Communicated to the Senate, April 17, 1820.
To the honorable the Senate and House of Representatives in Congress assembled: The General Assembly of the State of Louisiana respectfully represent:
That the law passed at the last session, providing that from and after the 1st day of November, 1819, foreign gold coin should cease to be current in the United States, has produced in this State the most pernicious consequences.
Your honorable body must be aware that the annual proceeds of the Mexican mines having greatly diminished, by reason of the revolution of that colony, the exportation of precious metals, which was formerly carried on from that country to Louisiana, has been necessarily affected by that reduction; and that, on the other hand, the perils attendant at all times on that kind of commerce have increased beyond all measure, in consequence of the enterprises of a lawless band of pirates, attracted by hopes of plunder in the Mexican Gulf. The General Assembly, without fearing the imputation of exaggeration, declare that the concurrence of these several causes has deprived the United States of more than four millions of dollars, which would have been brought to New Orleans during the last eight years, and which, flowing into circulation, would have prevented, or at least diminished, the general embarrassments under which our commerce labors.
Whatever may be the case as to that fact, and however small may be the amount of gold specie lately brought into this place from Mexico, it had, nevertheless, the effect of augmenting our facilities for exchange, and the sale of our goods, and enabling our merchants to be refunded of such sums as may be due from that part of Spanish America.
Those real advantages have disappeared, under the operation of the abovementioned law, inasmuch as doubloons having ceased to be current in the United States, no reasonable hopes can be entertained that traders will persist in bringing them here, when, in all the ports of the West Indies, they can easily, and at an advantageous rate, exchange them for every kind of commodities and necessary supplies.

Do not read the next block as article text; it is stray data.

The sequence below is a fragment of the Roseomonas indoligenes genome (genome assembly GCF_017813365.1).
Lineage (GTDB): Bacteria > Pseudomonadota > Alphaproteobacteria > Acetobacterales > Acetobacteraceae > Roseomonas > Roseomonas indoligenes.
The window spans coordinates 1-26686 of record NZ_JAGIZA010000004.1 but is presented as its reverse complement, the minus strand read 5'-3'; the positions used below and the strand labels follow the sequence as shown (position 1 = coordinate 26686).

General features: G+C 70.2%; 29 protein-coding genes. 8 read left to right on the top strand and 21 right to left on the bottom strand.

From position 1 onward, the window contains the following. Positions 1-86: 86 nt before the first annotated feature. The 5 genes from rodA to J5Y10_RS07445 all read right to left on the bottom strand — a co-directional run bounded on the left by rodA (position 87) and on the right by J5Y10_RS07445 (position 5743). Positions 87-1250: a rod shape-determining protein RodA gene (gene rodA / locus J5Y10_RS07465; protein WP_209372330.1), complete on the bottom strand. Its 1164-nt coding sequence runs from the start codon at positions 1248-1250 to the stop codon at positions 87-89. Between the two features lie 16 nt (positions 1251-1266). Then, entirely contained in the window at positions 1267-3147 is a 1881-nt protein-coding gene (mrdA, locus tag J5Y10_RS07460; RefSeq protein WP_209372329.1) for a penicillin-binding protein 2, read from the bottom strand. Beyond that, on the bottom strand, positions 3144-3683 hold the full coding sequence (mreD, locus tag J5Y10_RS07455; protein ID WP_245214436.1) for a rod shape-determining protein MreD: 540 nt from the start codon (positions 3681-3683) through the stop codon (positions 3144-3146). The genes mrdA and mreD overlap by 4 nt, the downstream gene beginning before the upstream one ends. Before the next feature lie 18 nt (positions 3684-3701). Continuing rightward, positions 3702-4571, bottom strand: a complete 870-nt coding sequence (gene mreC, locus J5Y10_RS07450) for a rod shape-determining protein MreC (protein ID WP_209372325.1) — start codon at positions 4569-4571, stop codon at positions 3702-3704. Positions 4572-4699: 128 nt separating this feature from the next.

If we inquire into the effects of the same law respecting the doubloons already in the country, we shall find that they have not been happier. In ordinary times, that specie remains generally in the hands of moneyed men, who rest satisfied that they can place out advantageously those funds, whenever willing to do so; but the great scarcity of specie, under which every part of the Union has labored for the last eighteen months, has caused a great quantity of that kind of specie to be put into circulation where it was received, without difficulty, at the rate of $16, a circumstance which facilitated payments, and the sale of the produce of the country, and of foreign merchandise, and from which there are but few persons in this country who have not derived some relief, which, under unfortunate circumstances, is always better appreciated. '
Was that law intended to place at the disposal of Government for coinage a sufficient quantity of gold for the actual wants of the Treasury? If such was its object, it appears improbable that it will be attained, inasmuch as gold specie, being received at a very high rate at Havana, and several other places, will be purchased here for exportation at a low price by the moneyed men.
It appears that Congress, when they fixed a term after which that money should cease to be current in the United States, had reason to believe that, before the time prescribed, a quantity of American eagles, nearly equal to the amount of foreign specie withdrawn, would be thrown into circulation. But the General Assembly do not perceive that that object has been fulfilled; and even had it been, they could not have viewed without regret the adoption of a measure which tends sensibly to affect the commercial relations which have always existed between Louisiana and Mexico, and which would flourish as formerly, if a more immediate protection was extended to our navigation in those quarters, and the abovementioned law repealed.
The General Assembly submit the foregoing observations to your honorable body, with full confidence in your superior wisdom and exalted patriotism; and they are respectfully persuaded that, amidst your arduous and multiplied labors, the prosperity of the United States and the welfare of your fellow-citizens will be the continual and primary objects of your solicitude.
Resolved, That copies of the foregoing memorial be forwarded to our Senators and Representative in Congress, and that the former be instructed, and the latter requested, to use their utmost exertions in order to obtain the end proposed in said memorial.
|DAVID C. KER, Speaker of the House of Representatives.|
|JULIEN POYDRAS, President of the Senate.|
A true copy from the original deposited in the office of the Secretary of State.
JS. VILLERS, Governor of the State of Louisiana.
New Orleans, March 22, 1820.